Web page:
Creditors to gain dollars 100m in US deal over BCCI: Investigators promised help as Americans settle row with Abu Dhabi

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The Independent Online
THE US government and the state of Abu Dhabi, BCCI's majority shareholder, have healed a damaging rift in their competing attempts to sort out the corrupt bank's affairs. A wide-ranging agreement will make an extra dollars 100m available to creditors and scrap a dollars 1.4bn legal action against the emirate.

A spokesman for Abu Dhabi said: 'We have agreed that if we help the US authorities, they will help us.'

Under the agreement Abu Dhabi will make available to the UK liquidator of BCCI, Touche Ross, all its BCCI documents not already seen by the British. The documents will be made available at the latest by April, overcoming a big obstacle to the liquidator's work in recovering funds for UK creditors.

The US authorities have agreed to drop any plans to take legal action against Abu Dhabi, which owns 77 per cent of BCCI. In return, Abu Dhabi will help the US authorities in their own investigations.

The deal will strengthen both the emirate in its negotiations over a new compensation plan for creditors, and the American drive to get convictions in the BCCI saga.

For the first time the US will acknowledge Adu Dhabi's claims for dollars 230m in relation to First American Bankshares, a bank that was illegally acquired by BCCI. The US trustees, Albright, will scrap a legal action they launched against Abu Dhabi for dollars 1.4bn concerning First American. In return the emirate will drop its own claim for dollars 230m against First American. This will enhance the value of First American, which is being sold.

The sale should provide dollars 100m for BCCI's creditors worldwide. Ever since BCCI was closed down, Touche Ross has feared that the US authorities would not allow money recovered in the US to benefit creditors in the UK and elsewhere.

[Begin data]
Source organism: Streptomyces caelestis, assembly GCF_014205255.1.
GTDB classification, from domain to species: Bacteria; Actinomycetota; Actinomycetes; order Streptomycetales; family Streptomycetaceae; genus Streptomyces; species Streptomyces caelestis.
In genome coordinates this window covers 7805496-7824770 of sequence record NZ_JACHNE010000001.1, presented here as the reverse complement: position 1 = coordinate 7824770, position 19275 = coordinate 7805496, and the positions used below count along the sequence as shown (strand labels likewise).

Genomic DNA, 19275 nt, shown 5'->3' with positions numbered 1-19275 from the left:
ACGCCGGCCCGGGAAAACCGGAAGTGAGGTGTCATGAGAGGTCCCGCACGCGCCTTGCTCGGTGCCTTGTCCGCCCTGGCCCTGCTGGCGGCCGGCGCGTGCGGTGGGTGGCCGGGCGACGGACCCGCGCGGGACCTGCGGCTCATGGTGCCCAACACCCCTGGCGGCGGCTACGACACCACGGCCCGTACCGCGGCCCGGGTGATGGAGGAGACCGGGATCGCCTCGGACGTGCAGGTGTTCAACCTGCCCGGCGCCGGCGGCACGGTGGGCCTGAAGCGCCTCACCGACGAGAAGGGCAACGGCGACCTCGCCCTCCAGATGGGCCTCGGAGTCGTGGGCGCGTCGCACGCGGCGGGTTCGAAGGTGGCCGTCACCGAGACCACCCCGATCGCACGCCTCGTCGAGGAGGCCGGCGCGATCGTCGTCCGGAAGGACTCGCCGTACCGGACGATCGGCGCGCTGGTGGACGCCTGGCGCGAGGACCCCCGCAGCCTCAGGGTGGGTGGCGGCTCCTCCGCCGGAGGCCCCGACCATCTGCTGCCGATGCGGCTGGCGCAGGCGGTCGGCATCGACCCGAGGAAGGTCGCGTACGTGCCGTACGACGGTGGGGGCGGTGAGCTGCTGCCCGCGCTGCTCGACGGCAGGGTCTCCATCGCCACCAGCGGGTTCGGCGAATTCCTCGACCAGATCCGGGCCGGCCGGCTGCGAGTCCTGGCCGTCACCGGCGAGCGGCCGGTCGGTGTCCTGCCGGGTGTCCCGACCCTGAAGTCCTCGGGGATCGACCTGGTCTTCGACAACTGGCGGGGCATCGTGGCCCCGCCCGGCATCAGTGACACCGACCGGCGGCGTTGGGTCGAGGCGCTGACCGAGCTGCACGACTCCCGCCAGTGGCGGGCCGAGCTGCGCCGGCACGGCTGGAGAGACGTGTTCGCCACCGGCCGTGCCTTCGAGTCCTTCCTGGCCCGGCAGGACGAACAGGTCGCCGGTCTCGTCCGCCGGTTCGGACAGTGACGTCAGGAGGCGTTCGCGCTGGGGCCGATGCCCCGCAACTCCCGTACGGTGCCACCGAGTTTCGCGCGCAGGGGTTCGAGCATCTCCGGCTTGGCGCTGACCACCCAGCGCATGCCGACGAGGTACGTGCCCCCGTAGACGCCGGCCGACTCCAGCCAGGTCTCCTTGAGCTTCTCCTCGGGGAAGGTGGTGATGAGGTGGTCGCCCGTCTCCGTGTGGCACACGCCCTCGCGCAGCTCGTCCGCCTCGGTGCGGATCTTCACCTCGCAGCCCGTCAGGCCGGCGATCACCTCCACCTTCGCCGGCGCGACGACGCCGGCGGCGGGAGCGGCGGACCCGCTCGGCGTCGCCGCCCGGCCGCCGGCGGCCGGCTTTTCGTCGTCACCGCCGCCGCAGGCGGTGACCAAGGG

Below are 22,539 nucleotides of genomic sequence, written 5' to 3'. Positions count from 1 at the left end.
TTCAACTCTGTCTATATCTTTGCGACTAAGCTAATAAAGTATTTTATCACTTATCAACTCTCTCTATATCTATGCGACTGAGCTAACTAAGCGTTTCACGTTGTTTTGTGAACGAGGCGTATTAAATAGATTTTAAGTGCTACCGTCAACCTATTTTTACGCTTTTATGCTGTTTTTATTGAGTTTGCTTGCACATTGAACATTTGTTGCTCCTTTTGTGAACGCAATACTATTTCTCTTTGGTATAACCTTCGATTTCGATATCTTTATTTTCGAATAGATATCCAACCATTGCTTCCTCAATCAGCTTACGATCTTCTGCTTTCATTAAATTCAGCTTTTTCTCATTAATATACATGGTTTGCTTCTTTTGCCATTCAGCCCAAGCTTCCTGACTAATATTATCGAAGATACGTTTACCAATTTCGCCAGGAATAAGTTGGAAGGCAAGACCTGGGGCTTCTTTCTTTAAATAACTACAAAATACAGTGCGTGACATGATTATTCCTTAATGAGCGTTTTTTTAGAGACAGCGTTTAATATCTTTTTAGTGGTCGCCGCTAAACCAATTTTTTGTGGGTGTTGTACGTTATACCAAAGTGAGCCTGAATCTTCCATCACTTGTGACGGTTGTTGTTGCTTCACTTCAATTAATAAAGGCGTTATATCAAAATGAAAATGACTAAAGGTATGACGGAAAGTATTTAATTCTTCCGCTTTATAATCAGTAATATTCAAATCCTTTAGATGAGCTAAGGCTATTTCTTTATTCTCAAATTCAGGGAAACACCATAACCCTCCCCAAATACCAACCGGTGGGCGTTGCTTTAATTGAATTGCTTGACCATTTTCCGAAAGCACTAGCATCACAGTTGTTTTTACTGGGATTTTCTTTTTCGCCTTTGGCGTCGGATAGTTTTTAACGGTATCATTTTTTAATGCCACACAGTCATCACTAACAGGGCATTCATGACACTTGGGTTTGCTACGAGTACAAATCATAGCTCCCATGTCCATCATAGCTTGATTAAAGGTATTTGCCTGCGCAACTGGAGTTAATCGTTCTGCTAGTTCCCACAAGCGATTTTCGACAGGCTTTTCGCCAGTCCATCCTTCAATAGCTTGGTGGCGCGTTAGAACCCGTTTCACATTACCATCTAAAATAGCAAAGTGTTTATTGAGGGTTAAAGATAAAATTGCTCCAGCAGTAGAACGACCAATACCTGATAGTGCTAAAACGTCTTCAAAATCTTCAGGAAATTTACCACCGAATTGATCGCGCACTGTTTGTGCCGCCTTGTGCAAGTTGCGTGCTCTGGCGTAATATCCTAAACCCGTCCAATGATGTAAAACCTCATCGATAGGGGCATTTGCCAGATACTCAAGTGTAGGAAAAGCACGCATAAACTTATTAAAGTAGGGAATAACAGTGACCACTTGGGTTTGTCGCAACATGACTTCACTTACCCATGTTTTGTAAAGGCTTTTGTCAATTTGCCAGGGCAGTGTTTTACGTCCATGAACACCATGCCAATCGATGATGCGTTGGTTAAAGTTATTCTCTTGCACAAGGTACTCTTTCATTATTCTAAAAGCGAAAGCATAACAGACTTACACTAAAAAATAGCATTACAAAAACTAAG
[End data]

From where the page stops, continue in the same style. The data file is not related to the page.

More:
Abu Dhabi will hand to the US copies of thousands of files compiled by the former senior BCCI executive Swaleh Naqvi, currently on trial in Abu Dhabi.

The Americans will also get access to Mr Naqvi, who operated a 'bank within a bank' and whose knowledge is vital in investigating BCCI. Mr Naqvi is set to be extradited to the US in four months' time when this trial is finished.

In return, the American authorities will hand over copies of all their files on BCCI, and will help Abu Dhabi to investigate the bank.

The emirate will also drop a claim of dollars 91m it made against First American, representing Abu Dhabi assets held by the bank.

The Abu Dhabi spokesman said: 'The deal is not a plea bargain with the US authorities. We are not having to pay any fines or costs. We're not paying out any new money, just waiving claims. This is the first time creditors worldwide will be able to get money out of the US.'

Three separate BCCI-related criminal trials are set to begin in London this spring. They involve three men who all face charges of false accounting: Nazmu Virani, former chairman of Control Securities; Mohammed Baqi, the former managing director of Attock Oil, client of BCCI; and Imran Imam, a BCCI account officer.

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